April 24, 2001
S.C. VAUGHAN OIL COMPANY, PLAINTIFF-APPELLANT, AND CHARLES A. VAUGHAN, PLAINTIFF,
CALDWELL, TROUTT, AND ALEXANDER, DEFENDANT-APPELLEE, AND PAUL CALDWELL, DEFENDANT.
Appeal from the Circuit Court of Marion County. No. 86-L-96 Honorable David L. Sauer, Judge, presiding.
Justices: Honorable Charles W. Chapman, P.J.
Honorable Richard P. Goldenhersh, J.,
Honorable Thomas M. Welch, J.,
The opinion of the court was delivered by: Presiding Justice Chapman
S.C. Vaughan Oil Company (plaintiff) appeals from the trial court's order denying its petition under section 2-1401 of the Code of Civil Procedure (735 ILCS 5/2-1401 (West 1998)) to vacate the judgment. We affirm.
The procedural history of this case is lengthy. It was satisfactorily outlined in the previous supreme court decision of S.C. Vaughan Oil Co. v. Caldwell, Troutt & Alexander, 181 Ill. 2d 489, 693 N.E.2d 338 (1998). That decision remanded the case to the fifth district. We concluded in S.C. Vaughan Oil Co. v. Caldwell, Troutt, & Alexander, 299 Ill. App. 3d 892, 702 N.E.2d 602 (1998), that an evidentiary hearing was required on the section 2-1401 petition, and we remanded the case to the trial court. The trial court then conducted the evidentiary hearing and denied the motion to reinstate because it found that plaintiffs failed to establish due diligence both in presenting the underlying claim to the court and in filing the section 2-1401 petition. It is from that ruling that plaintiff now appeals.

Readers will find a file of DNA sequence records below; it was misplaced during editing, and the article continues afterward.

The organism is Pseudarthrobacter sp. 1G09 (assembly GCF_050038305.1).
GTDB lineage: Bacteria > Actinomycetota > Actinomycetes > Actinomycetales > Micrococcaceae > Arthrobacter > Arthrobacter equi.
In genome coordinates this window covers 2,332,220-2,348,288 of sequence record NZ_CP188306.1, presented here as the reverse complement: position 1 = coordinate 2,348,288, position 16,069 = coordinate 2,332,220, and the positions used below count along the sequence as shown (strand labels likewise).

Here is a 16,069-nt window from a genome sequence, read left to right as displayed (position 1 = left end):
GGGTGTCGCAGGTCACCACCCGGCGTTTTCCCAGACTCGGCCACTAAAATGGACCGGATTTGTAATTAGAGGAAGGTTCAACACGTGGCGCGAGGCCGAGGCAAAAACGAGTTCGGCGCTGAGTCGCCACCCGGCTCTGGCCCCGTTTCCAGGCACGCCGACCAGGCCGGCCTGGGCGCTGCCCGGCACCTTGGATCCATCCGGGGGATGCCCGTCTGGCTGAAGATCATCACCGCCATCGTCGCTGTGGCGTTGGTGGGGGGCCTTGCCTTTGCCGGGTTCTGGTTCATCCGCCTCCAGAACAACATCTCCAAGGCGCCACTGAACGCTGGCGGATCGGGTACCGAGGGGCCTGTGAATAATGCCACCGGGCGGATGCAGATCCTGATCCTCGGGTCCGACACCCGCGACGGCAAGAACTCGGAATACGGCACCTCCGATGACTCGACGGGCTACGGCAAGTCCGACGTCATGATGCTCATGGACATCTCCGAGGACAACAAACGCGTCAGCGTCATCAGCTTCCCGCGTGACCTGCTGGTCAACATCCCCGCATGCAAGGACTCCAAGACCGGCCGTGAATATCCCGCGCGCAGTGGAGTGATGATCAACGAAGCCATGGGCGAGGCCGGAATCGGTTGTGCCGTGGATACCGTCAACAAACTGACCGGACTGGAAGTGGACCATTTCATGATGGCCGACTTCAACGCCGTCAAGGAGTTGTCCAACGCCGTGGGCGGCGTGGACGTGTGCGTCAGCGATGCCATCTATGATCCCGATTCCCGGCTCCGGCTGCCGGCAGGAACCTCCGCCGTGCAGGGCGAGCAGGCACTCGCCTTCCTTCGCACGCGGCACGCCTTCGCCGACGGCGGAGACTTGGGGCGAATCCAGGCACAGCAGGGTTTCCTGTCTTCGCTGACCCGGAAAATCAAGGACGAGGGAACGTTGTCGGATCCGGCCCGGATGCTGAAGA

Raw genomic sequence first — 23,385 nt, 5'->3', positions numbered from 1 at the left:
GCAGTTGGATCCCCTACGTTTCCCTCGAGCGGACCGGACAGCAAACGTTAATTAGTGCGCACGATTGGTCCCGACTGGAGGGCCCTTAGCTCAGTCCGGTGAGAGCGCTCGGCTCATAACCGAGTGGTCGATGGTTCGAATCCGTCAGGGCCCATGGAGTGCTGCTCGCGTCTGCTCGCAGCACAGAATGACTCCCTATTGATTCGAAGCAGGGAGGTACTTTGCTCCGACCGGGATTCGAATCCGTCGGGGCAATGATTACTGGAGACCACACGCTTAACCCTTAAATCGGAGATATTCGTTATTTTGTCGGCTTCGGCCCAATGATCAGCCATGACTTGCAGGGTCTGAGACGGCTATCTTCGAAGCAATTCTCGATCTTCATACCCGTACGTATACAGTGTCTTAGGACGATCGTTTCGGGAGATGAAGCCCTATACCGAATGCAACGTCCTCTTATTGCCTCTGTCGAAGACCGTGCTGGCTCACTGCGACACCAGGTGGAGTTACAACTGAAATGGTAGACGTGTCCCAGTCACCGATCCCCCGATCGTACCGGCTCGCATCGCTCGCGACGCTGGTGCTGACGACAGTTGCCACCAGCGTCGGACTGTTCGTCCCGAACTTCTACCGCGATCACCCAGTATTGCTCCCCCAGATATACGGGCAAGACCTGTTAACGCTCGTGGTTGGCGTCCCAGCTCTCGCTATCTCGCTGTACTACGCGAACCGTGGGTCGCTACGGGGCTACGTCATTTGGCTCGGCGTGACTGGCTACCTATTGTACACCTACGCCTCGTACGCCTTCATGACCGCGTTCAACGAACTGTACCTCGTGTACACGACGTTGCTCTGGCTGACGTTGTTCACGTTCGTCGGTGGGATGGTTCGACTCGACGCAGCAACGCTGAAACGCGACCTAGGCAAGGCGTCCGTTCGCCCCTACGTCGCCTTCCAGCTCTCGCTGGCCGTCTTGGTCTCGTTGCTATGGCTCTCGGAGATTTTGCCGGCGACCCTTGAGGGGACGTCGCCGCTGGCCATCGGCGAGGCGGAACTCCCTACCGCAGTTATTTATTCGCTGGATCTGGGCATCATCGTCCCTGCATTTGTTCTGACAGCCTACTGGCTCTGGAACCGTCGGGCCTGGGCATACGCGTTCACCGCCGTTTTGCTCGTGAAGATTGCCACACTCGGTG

Section 2-1401 provides a statutory procedure for vacating a final judgment after 30 days from its entry. 735 ILCS 5/2-1401 (West 1998). The purpose of a section 2-1401 petition is to bring before the court facts which were not known at the time of the judgment and which, if known, would have prevented the judgment. See Physicians Insurance Exchange v. Jennings, 316 Ill. App. 3d 443, 457, 736 N.E.2d 179, 190 (2000). To be entitled to relief, the petitioner must show by a preponderance of the evidence (1) the existence of a meritorious defense or claim, (2) due diligence in the original action, and (3) due diligence in filing the section 2-1401 petition. Smith v. Airoom, Inc., 114 Ill. 2d 209, 220-21, 499 N.E.2d 1381, 1386 (1986).